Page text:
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Whey Powder and Derivatives Containing Bleaching Agents

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Benzoyl peroxide and hydrogen peroxide, which are food additives, are added to liquid whey obtained from coloured cheese production. The benzoyl peroxide bleaches the colour (β-carotene) from the whey. Important factors in the effective use of benzoyl peroxide are the temperature of the whey and the previous heat treatments. High heat treatments of whey normally lead to more difficult discolouration.

Regulatory Requirements:

1) The standard for whey in the Food and Drug Regulations (FDR) states:

B.08.049 [S]. Whey

Health Canada's List of permitted food additives with other accepted uses outlines the permitted use of benzoyl peroxide and hydrogen peroxide in whey.

B.2.1 Benzoyl Peroxide: Liquid whey destined for the manufacture of dried whey products other than those for use in infant formula. Purpose of Use: To decolourize. Maximum level of use: 100 p.p.m.

H.1 Hydrogen Peroxide: Liquid whey destined for the manufacture of dried whey products. Purpose of Use: To decolourize and maintain pH. Maximum level of use: 100 p.p.m.

2) When whey products are used as an ingredient in other foods, FDR section B.01.009 exempts them from listing components in the ingredient list.

B.01.009 (1) Components of ingredients or of classes of ingredients set out in the following table are not required to be shown on a label:

32. whey, whey powder, concentrated whey, whey butter and whey butter oil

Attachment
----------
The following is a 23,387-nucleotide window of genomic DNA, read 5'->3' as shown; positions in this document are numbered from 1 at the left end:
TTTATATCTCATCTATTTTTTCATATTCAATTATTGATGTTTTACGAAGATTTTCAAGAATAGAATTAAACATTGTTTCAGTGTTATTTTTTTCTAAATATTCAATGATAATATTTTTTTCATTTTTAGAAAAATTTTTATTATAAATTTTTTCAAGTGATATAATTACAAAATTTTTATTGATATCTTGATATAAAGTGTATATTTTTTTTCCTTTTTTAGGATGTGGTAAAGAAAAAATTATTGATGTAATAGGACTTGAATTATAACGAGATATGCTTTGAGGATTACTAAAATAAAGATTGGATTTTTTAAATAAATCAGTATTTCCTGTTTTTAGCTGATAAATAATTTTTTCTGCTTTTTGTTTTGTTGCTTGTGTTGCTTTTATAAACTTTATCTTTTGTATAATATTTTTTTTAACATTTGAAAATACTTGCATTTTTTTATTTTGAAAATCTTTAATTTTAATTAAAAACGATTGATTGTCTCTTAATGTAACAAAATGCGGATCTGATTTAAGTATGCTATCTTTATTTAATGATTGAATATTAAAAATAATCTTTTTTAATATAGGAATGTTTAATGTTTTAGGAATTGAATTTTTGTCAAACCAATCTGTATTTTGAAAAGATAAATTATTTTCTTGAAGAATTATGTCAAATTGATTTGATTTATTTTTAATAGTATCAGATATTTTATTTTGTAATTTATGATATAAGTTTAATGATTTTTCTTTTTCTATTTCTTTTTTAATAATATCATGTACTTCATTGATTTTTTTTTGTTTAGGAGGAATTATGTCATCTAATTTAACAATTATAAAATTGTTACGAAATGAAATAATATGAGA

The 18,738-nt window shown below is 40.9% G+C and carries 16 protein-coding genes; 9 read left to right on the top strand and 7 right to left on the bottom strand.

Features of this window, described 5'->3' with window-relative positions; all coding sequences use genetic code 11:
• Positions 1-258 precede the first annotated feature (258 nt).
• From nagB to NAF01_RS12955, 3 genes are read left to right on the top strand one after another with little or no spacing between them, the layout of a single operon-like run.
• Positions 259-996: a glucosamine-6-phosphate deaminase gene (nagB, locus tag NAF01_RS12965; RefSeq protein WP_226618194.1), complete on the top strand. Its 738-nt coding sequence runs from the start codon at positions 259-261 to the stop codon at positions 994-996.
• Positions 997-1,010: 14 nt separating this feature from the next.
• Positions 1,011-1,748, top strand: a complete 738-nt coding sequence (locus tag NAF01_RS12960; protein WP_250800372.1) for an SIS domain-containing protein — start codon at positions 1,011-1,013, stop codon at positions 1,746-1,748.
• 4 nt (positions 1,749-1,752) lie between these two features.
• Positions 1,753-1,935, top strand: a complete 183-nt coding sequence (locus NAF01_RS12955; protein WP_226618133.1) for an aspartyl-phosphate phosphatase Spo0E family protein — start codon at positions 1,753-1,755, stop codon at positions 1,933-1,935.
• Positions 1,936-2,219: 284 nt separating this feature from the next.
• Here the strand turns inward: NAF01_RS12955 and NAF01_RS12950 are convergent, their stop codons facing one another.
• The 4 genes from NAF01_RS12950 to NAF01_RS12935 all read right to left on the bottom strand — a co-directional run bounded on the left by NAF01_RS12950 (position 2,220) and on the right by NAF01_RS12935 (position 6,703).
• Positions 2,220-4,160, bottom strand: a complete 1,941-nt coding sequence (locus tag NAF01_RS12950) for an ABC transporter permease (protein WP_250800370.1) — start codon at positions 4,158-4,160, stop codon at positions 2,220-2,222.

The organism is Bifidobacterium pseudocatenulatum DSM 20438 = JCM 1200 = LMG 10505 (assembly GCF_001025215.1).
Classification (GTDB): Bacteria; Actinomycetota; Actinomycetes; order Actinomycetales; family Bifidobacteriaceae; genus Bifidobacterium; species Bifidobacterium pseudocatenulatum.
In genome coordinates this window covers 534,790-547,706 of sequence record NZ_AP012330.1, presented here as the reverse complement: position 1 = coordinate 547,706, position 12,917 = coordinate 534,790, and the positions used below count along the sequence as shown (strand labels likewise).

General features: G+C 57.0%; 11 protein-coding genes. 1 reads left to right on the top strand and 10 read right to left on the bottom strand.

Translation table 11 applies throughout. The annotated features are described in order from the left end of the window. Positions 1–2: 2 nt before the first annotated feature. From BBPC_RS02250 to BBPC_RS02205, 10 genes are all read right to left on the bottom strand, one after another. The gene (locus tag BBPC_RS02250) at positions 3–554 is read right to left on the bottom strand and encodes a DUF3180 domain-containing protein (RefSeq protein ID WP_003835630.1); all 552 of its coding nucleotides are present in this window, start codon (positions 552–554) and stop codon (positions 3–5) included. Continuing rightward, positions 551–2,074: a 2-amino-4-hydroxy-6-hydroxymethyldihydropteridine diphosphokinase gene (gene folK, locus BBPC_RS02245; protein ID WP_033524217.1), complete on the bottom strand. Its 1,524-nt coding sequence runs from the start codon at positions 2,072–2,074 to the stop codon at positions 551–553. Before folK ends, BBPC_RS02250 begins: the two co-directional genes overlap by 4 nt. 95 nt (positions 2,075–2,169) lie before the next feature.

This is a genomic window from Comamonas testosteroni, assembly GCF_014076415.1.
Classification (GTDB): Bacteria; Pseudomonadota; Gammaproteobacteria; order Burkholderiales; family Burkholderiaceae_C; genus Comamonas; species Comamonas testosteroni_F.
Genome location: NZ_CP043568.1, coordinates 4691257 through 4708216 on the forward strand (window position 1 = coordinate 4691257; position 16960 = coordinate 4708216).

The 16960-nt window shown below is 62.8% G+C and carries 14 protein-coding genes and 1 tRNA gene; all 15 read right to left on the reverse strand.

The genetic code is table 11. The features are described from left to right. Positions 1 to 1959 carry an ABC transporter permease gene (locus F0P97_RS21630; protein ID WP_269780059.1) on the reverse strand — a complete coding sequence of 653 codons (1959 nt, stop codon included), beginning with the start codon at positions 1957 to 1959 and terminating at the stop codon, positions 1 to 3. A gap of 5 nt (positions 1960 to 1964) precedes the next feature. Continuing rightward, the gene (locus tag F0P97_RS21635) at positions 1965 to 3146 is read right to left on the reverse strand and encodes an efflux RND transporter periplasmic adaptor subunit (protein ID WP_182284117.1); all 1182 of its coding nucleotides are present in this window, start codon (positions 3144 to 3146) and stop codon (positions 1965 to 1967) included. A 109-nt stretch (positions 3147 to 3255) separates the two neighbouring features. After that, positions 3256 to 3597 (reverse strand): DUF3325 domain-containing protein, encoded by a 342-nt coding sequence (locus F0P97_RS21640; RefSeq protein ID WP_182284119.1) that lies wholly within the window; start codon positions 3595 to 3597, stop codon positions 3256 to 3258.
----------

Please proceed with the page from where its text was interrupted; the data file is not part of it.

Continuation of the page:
3) FDR provides an exemption for the components of food additive preparations, such as starch used as a carrier for bleaching agents, from being declared in the ingredient listing.

B.01.009 (2) Subject to subsection (3), where a preparation or mixture set out in the table to this subsection is added to a food, the ingredients and components of the preparation or mixture are not required to be shown on the label of that food.

8. food additive preparations

(3) If the preparation or mixture contains:

those ingredients or components must be included in the list of ingredients of the food to which they were added.

The Food and Drugs Act (FDA) provides specific exemptions for products that are destined for export.

37 (1) This Act does not apply to any packaged food, drug, cosmetic or device, not manufactured for consumption in Canada and not sold for consumption in Canada, if the package is marked in distinct overprinting with the word "Export" or "Exportation" and a certificate that the package and its contents do not contravene any known requirement of the law of the country to which it is or is about to be consigned has been issued in respect of the package and its contents in prescribed form and manner.

The Safe Food for Canadians Regulations (SFCR) also has exceptions for products destined for export.

16 (1) Any person may export a food that does not meet the requirements of these Regulations, other than a requirement of paragraph 8(1)(c) or (d) or subsection 15(1), if a label applied or attached to the food bears the word "Export" or "exportation" and